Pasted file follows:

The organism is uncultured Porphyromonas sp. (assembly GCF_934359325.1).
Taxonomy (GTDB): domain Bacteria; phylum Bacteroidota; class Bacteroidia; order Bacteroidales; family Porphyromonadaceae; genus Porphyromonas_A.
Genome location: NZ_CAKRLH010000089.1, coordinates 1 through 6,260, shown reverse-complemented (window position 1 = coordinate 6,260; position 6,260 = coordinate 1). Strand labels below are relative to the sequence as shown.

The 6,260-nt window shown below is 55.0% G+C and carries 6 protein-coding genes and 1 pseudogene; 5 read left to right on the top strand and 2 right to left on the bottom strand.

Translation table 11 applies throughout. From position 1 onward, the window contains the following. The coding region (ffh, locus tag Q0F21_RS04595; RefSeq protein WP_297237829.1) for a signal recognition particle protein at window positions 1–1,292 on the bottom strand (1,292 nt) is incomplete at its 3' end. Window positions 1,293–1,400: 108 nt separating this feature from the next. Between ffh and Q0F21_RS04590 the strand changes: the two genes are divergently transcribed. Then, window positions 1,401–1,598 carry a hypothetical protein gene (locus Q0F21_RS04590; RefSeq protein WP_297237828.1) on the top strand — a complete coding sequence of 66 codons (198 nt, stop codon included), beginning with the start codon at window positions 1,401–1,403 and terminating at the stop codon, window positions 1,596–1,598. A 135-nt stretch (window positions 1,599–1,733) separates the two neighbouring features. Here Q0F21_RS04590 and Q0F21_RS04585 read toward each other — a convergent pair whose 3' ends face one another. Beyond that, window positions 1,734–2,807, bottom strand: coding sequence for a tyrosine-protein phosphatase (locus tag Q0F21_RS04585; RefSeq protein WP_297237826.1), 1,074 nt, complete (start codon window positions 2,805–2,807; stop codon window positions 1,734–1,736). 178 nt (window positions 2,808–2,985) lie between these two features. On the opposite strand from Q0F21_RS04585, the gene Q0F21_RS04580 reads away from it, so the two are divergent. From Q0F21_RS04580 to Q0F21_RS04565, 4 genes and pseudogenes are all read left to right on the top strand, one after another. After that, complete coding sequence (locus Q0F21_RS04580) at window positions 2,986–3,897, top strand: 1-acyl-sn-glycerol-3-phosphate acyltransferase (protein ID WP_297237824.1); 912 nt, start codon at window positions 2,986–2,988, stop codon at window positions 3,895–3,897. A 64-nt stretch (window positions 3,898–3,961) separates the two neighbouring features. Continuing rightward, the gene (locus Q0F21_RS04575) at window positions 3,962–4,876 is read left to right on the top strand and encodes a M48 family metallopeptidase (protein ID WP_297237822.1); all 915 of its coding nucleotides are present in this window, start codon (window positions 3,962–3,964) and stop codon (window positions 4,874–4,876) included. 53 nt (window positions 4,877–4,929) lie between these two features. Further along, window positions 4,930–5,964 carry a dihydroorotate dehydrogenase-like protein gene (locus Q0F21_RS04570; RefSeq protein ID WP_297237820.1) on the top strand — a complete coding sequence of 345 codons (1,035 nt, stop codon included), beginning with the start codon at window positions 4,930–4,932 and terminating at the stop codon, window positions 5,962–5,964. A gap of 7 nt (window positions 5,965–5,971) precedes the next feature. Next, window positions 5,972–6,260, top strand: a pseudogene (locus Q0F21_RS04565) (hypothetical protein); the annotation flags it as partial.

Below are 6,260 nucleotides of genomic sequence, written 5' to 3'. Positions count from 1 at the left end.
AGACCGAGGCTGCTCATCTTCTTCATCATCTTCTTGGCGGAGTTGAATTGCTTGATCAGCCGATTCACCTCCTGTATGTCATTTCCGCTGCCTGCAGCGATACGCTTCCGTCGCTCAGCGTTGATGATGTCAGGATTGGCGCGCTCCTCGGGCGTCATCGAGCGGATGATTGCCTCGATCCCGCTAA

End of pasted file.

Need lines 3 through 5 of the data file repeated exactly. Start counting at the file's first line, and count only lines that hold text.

Genome location: NZ_CAKRLH010000089.1, coordinates 1 through 6,260, shown reverse-complemented (window position 1 = coordinate 6,260; position 6,260 = coordinate 1). Strand labels below are relative to the sequence as shown.

The 6,260-nt window shown below is 55.0% G+C and carries 6 protein-coding genes and 1 pseudogene; 5 read left to right on the top strand and 2 right to left on the bottom strand.

Translation table 11 applies throughout. From position 1 onward, the window contains the following. The coding region (ffh, locus tag Q0F21_RS04595; RefSeq protein WP_297237829.1) for a signal recognition particle protein at window positions 1–1,292 on the bottom strand (1,292 nt) is incomplete at its 3' end. Window positions 1,293–1,400: 108 nt separating this feature from the next. Between ffh and Q0F21_RS04590 the strand changes: the two genes are divergently transcribed. Then, window positions 1,401–1,598 carry a hypothetical protein gene (locus Q0F21_RS04590; RefSeq protein WP_297237828.1) on the top strand — a complete coding sequence of 66 codons (198 nt, stop codon included), beginning with the start codon at window positions 1,401–1,403 and terminating at the stop codon, window positions 1,596–1,598. A 135-nt stretch (window positions 1,599–1,733) separates the two neighbouring features. Here Q0F21_RS04590 and Q0F21_RS04585 read toward each other — a convergent pair whose 3' ends face one another. Beyond that, window positions 1,734–2,807, bottom strand: coding sequence for a tyrosine-protein phosphatase (locus tag Q0F21_RS04585; RefSeq protein WP_297237826.1), 1,074 nt, complete (start codon window positions 2,805–2,807; stop codon window positions 1,734–1,736). 178 nt (window positions 2,808–2,985) lie between these two features. On the opposite strand from Q0F21_RS04585, the gene Q0F21_RS04580 reads away from it, so the two are divergent. From Q0F21_RS04580 to Q0F21_RS04565, 4 genes and pseudogenes are all read left to right on the top strand, one after another. After that, complete coding sequence (locus Q0F21_RS04580) at window positions 2,986–3,897, top strand: 1-acyl-sn-glycerol-3-phosphate acyltransferase (protein ID WP_297237824.1); 912 nt, start codon at window positions 2,986–2,988, stop codon at window positions 3,895–3,897. A 64-nt stretch (window positions 3,898–3,961) separates the two neighbouring features. Continuing rightward, the gene (locus Q0F21_RS04575) at window positions 3,962–4,876 is read left to right on the top strand and encodes a M48 family metallopeptidase (protein ID WP_297237822.1); all 915 of its coding nucleotides are present in this window, start codon (window positions 3,962–3,964) and stop codon (window positions 4,874–4,876) included. 53 nt (window positions 4,877–4,929) lie between these two features. Further along, window positions 4,930–5,964 carry a dihydroorotate dehydrogenase-like protein gene (locus Q0F21_RS04570; RefSeq protein ID WP_297237820.1) on the top strand — a complete coding sequence of 345 codons (1,035 nt, stop codon included), beginning with the start codon at window positions 4,930–4,932 and terminating at the stop codon, window positions 5,962–5,964. A gap of 7 nt (window positions 5,965–5,971) precedes the next feature. Next, window positions 5,972–6,260, top strand: a pseudogene (locus Q0F21_RS04565) (hypothetical protein); the annotation flags it as partial.